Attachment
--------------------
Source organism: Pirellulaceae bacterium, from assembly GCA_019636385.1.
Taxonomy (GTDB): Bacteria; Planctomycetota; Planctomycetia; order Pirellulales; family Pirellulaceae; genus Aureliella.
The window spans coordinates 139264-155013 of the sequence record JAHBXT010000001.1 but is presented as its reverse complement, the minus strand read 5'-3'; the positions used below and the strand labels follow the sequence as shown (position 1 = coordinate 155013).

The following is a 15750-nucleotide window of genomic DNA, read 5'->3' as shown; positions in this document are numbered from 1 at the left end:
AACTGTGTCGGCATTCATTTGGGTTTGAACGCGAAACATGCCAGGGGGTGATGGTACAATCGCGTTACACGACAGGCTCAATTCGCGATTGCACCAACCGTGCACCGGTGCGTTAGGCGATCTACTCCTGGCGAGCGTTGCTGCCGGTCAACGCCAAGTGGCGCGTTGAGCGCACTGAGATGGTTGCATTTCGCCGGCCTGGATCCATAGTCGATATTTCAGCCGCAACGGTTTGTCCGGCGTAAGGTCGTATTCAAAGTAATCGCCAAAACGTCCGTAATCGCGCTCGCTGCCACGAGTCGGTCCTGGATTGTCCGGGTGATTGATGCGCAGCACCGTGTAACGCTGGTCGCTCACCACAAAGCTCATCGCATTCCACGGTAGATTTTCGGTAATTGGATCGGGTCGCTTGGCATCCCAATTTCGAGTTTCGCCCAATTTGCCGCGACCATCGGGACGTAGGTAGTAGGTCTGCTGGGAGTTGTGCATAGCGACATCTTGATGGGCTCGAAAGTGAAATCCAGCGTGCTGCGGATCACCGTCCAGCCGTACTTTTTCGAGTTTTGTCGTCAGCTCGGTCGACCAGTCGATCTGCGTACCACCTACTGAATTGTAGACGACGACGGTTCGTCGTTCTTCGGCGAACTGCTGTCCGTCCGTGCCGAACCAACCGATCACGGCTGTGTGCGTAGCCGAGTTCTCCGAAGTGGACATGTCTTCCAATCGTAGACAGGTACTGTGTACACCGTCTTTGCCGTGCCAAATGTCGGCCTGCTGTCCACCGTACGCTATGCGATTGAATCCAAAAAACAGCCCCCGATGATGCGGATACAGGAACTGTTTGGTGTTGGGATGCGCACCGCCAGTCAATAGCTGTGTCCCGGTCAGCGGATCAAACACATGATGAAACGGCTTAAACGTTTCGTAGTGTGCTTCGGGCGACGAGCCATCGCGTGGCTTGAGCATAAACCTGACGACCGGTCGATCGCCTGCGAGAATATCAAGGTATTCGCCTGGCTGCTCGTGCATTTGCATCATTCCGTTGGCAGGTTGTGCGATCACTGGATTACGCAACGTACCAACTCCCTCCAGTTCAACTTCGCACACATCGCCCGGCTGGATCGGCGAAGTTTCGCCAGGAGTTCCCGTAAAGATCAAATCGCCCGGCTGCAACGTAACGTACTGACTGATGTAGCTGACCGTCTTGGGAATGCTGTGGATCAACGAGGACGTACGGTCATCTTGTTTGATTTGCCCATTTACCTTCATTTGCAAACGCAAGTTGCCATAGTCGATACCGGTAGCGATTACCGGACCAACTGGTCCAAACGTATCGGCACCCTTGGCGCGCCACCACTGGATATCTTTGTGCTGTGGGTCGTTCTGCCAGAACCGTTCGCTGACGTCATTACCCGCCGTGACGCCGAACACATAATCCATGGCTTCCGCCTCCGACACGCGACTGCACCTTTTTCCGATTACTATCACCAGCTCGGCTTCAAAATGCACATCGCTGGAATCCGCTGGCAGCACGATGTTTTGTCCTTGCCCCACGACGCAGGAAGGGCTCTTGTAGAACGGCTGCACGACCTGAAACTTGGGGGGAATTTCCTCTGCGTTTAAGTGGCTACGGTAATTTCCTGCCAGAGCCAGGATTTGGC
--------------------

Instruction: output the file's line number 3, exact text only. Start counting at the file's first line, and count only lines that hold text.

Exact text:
The window spans coordinates 139264-155013 of the sequence record JAHBXT010000001.1 but is presented as its reverse complement, the minus strand read 5'-3'; the positions used below and the strand labels follow the sequence as shown (position 1 = coordinate 155013).